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Time to nationalize the airline industry?
American Airlines declares bankruptcy, and some analysts argue that passengers would benefit if the government took over the big carriers
 
American Airlines is hardly the first big carrier to go bankrupt.
American Airlines is hardly the first big carrier to go bankrupt.
Richard Michael Pruitt/Dallas Morning News/Corbis

When American Airlines' parent company, AMR, filed for bankruptcy protection this week, it marked the 100th time since 1990 that an airline company asked a court to keep its creditors at bay while it reorganized and cut costs. It was the 189th bankruptcy filing in the industry since the economic deregulation of the airline industry in the late 1970s, according to the Air Transport Association. AMR said it had no choice, because it couldn't compete with rivals that have already used Chapter 11 protection to help them cut salaries and other costs. Would the airline industry be more stable if it was nationalized?

Yes. We should nationalize big carriers: Ideally, the free market would rein in the airline industry, says Jeff Macke at Yahoo! Finance. But despite the 1970s deregulation, which scrapped government control of prices and routes, airlines are still subjected to "draconian" and inefficient rules. If mixing government and private companies doesn't work, and the government won't leave companies alone, why not "give nationalization a shot"? Amtrak is no prize, but at least "my train runs on time" — unlike my flights.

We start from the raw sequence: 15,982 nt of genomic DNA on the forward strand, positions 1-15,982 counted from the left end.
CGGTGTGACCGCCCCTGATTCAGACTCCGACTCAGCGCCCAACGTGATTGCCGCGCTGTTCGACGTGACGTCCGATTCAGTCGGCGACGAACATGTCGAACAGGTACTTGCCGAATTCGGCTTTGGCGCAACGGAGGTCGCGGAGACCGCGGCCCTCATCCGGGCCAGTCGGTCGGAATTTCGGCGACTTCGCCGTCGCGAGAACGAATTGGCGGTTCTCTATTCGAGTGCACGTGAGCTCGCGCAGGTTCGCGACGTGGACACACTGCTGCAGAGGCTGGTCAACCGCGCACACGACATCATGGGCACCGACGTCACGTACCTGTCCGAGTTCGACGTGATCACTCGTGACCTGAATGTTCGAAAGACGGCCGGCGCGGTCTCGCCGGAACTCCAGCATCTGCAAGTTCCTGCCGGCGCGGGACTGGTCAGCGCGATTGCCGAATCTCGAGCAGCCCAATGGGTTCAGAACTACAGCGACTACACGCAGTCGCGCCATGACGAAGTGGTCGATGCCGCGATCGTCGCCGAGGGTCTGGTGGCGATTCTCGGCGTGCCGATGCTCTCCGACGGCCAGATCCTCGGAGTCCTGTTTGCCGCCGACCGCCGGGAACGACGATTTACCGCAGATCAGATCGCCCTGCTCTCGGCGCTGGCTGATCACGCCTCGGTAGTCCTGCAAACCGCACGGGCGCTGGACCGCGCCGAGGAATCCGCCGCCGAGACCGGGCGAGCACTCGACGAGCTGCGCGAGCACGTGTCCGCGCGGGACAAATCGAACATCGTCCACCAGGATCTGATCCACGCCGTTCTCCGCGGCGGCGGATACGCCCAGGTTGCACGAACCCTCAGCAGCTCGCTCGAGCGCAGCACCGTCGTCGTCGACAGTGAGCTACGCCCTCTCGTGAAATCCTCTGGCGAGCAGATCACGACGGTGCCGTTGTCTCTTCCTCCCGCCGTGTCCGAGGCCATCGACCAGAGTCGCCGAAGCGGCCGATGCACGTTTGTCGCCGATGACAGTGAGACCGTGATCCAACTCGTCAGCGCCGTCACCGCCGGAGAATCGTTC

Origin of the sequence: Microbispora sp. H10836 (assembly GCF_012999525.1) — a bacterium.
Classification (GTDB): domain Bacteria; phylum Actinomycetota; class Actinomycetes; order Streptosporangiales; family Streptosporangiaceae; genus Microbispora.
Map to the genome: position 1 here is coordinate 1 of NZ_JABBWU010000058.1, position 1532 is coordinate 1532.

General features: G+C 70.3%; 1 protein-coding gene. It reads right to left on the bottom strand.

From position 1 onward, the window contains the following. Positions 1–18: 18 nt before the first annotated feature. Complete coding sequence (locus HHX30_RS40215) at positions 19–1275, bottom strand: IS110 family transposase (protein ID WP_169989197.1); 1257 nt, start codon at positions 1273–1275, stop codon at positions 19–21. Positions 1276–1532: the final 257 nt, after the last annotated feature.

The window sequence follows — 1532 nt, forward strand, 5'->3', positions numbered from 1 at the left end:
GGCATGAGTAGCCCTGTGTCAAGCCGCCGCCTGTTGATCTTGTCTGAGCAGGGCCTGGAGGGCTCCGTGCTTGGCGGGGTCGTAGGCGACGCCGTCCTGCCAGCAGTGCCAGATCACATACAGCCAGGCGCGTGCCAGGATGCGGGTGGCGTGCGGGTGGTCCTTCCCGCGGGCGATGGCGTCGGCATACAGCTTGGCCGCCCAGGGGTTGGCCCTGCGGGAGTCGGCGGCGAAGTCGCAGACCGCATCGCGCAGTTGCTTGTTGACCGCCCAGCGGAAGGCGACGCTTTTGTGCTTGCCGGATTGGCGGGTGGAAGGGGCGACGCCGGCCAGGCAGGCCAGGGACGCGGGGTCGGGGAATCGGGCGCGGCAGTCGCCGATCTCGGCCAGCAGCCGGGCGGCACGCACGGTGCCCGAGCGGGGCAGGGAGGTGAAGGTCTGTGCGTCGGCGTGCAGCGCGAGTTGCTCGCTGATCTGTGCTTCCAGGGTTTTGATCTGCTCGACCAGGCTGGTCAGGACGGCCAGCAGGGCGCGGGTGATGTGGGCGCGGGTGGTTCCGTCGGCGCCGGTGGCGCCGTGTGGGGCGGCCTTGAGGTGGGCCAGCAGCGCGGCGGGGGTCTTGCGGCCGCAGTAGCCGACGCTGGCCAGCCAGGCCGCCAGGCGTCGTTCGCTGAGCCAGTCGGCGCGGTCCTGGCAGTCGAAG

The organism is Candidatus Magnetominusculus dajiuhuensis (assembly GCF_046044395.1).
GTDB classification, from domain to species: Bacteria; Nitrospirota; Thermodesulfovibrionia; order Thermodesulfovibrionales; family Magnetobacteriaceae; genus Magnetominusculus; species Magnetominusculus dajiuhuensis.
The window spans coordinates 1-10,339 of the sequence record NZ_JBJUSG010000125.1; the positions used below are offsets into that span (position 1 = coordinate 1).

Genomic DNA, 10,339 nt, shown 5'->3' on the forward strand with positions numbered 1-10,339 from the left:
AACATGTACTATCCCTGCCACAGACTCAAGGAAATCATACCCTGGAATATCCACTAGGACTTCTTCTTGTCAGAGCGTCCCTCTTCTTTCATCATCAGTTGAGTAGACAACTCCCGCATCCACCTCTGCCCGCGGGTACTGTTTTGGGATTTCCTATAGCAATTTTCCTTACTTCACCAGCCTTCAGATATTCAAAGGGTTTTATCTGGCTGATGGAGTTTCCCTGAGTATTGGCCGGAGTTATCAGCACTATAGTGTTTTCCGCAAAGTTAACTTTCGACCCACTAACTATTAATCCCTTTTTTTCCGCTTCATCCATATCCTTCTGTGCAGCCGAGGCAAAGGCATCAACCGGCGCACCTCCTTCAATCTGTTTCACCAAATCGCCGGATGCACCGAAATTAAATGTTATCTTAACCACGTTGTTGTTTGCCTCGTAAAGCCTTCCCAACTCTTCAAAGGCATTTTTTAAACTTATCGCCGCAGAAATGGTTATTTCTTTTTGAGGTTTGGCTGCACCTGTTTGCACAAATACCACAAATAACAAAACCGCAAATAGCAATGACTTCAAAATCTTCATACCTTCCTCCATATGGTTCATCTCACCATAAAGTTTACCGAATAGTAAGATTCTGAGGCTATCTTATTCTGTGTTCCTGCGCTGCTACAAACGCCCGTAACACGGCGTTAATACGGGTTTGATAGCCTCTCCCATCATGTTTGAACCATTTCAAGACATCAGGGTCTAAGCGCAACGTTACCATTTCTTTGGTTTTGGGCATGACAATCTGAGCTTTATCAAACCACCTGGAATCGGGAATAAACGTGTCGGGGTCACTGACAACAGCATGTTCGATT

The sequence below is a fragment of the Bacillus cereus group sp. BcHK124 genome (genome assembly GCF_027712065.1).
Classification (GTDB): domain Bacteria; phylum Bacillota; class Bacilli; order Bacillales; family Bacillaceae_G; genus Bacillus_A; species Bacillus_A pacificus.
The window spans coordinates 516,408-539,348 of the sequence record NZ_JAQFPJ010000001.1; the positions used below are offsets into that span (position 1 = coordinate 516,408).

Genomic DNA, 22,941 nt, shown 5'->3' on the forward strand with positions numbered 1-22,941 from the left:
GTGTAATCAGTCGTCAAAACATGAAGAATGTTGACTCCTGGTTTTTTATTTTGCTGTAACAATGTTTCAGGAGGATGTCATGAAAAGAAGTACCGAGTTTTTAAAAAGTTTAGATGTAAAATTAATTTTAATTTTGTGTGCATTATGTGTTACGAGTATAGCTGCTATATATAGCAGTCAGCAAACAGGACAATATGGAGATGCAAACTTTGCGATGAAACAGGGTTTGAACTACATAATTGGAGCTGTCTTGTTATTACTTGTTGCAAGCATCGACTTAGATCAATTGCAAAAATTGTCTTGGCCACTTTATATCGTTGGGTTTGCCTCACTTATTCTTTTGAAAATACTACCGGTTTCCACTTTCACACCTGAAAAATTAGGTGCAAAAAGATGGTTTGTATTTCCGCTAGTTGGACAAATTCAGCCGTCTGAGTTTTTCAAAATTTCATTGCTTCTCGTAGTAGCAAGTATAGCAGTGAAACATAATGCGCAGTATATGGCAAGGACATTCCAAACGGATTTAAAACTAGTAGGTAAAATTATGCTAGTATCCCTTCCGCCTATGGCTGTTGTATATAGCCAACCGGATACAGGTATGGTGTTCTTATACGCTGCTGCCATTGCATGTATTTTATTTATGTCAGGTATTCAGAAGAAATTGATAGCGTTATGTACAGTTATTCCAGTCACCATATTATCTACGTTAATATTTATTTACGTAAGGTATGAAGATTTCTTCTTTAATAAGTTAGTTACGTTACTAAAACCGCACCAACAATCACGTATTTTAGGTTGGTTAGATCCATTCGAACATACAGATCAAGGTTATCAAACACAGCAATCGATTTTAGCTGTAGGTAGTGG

"American Airlines files for bankruptcy: Is nationalization next?

Nationalization will only make matters worse: The last thing we need is nationalized airlines, Reuters' Felix Salmon tells Yahoo! Finance. "There's not a good nationalized airline anywhere in the world, and they cost a fortune to taxpayers." What you want is a truly competitive market, where instead of having a few giant legacy carriers with a lock on all the good routes, you have "lots and lots of private airlines which just fly higgledy-piggledy all over the world."
"American Airlines files for bankruptcy: Is nationalization next?"

Well, deregulation certainly didn't help: The 1978 federal deregulation act "unleashed market forces on the hitherto closely regulated industry," says The Economist's Cassandra blog. In theory, that should have worked wonders. "But I have to admit that flying in America is a bit like being on Greyhound bus — though often with less service." Plenty of carriers in the Middle and Far East manage to stay aloft with "wonderful service." Maybe Western airlines can figure out their secret.
"American Airlines succumbs to the industry's head-winds"

Relax. This is just the way this business works: American's bankruptcy filing is no big deal, travel industry analyst Henry H. Harteveldt tells The New York Times. "Except for Southwest, there isn't a single airline that started before deregulation in 1978 that has not gone through bankruptcy," and those that have gone through it in the last few years have remained in business. AMR's troubles won't trigger any big change — "airlines do a better job at filing bankruptcy than delivering luggage."
"How does the American Airlines bankruptcy affect you?"

 

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